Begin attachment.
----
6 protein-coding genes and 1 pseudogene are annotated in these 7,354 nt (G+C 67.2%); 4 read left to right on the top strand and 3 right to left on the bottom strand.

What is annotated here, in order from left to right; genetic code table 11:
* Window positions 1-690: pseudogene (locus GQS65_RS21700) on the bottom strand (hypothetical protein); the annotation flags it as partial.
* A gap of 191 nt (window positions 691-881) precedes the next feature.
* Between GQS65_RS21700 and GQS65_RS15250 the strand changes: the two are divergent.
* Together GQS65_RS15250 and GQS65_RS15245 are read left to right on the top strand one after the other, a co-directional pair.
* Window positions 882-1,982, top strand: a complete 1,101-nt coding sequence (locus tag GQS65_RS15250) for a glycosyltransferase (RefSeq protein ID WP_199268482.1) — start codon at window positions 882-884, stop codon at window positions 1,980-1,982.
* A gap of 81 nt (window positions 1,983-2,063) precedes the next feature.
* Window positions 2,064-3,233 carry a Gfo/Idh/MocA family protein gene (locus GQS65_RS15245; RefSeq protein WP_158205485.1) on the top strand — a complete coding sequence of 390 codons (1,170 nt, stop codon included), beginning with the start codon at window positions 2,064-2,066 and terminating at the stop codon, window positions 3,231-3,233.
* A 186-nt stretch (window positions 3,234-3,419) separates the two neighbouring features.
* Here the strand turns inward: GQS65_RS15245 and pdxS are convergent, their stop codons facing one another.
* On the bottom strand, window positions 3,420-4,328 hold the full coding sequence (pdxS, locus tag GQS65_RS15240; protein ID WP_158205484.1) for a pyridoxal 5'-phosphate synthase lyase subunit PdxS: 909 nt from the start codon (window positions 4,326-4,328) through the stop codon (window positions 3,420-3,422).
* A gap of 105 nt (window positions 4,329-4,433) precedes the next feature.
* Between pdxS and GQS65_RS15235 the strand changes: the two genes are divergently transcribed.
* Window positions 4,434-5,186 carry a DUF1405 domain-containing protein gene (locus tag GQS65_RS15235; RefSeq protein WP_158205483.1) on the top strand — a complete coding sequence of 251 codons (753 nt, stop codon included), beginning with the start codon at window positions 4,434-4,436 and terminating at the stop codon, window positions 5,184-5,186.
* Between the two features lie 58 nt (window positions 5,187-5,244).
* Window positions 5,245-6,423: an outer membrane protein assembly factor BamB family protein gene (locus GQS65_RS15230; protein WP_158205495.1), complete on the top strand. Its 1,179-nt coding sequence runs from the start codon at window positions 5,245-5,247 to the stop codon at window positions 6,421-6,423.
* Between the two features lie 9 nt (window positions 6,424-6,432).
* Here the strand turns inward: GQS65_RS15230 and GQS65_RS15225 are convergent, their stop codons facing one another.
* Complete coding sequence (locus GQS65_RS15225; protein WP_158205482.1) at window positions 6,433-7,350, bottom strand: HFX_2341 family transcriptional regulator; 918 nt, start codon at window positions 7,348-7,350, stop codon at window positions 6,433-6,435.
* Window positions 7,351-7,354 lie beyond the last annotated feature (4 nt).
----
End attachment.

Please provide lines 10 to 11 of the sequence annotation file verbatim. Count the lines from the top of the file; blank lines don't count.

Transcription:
* A 186-nt stretch (window positions 3,234-3,419) separates the two neighbouring features.
* Here the strand turns inward: GQS65_RS15245 and pdxS are convergent, their stop codons facing one another.